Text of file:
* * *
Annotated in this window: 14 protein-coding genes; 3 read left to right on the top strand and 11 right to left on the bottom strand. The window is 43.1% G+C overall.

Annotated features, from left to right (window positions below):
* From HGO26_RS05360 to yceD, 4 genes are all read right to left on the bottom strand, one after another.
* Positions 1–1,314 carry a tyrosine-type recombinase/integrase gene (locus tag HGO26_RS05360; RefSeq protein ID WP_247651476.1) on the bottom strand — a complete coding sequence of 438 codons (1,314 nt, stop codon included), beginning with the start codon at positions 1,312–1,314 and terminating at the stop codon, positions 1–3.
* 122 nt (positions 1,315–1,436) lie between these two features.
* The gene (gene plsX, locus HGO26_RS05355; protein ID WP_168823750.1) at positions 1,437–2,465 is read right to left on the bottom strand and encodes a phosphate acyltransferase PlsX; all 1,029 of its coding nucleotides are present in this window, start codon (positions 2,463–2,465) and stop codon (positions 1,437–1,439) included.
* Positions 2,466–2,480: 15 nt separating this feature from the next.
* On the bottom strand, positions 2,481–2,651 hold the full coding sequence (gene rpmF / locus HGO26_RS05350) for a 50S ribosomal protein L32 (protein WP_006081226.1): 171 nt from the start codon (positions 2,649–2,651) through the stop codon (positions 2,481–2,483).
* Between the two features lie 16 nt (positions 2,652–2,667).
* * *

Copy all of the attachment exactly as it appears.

Annotated in this window: 14 protein-coding genes; 3 read left to right on the top strand and 11 right to left on the bottom strand. The window is 43.1% G+C overall.

Annotated features, from left to right (window positions below):
* From HGO26_RS05360 to yceD, 4 genes are all read right to left on the bottom strand, one after another.
* Positions 1–1,314 carry a tyrosine-type recombinase/integrase gene (locus tag HGO26_RS05360; RefSeq protein ID WP_247651476.1) on the bottom strand — a complete coding sequence of 438 codons (1,314 nt, stop codon included), beginning with the start codon at positions 1,312–1,314 and terminating at the stop codon, positions 1–3.
* 122 nt (positions 1,315–1,436) lie between these two features.
* The gene (gene plsX, locus HGO26_RS05355; protein ID WP_168823750.1) at positions 1,437–2,465 is read right to left on the bottom strand and encodes a phosphate acyltransferase PlsX; all 1,029 of its coding nucleotides are present in this window, start codon (positions 2,463–2,465) and stop codon (positions 1,437–1,439) included.
* Positions 2,466–2,480: 15 nt separating this feature from the next.
* On the bottom strand, positions 2,481–2,651 hold the full coding sequence (gene rpmF / locus HGO26_RS05350) for a 50S ribosomal protein L32 (protein WP_006081226.1): 171 nt from the start codon (positions 2,649–2,651) through the stop codon (positions 2,481–2,483).
* Between the two features lie 16 nt (positions 2,652–2,667).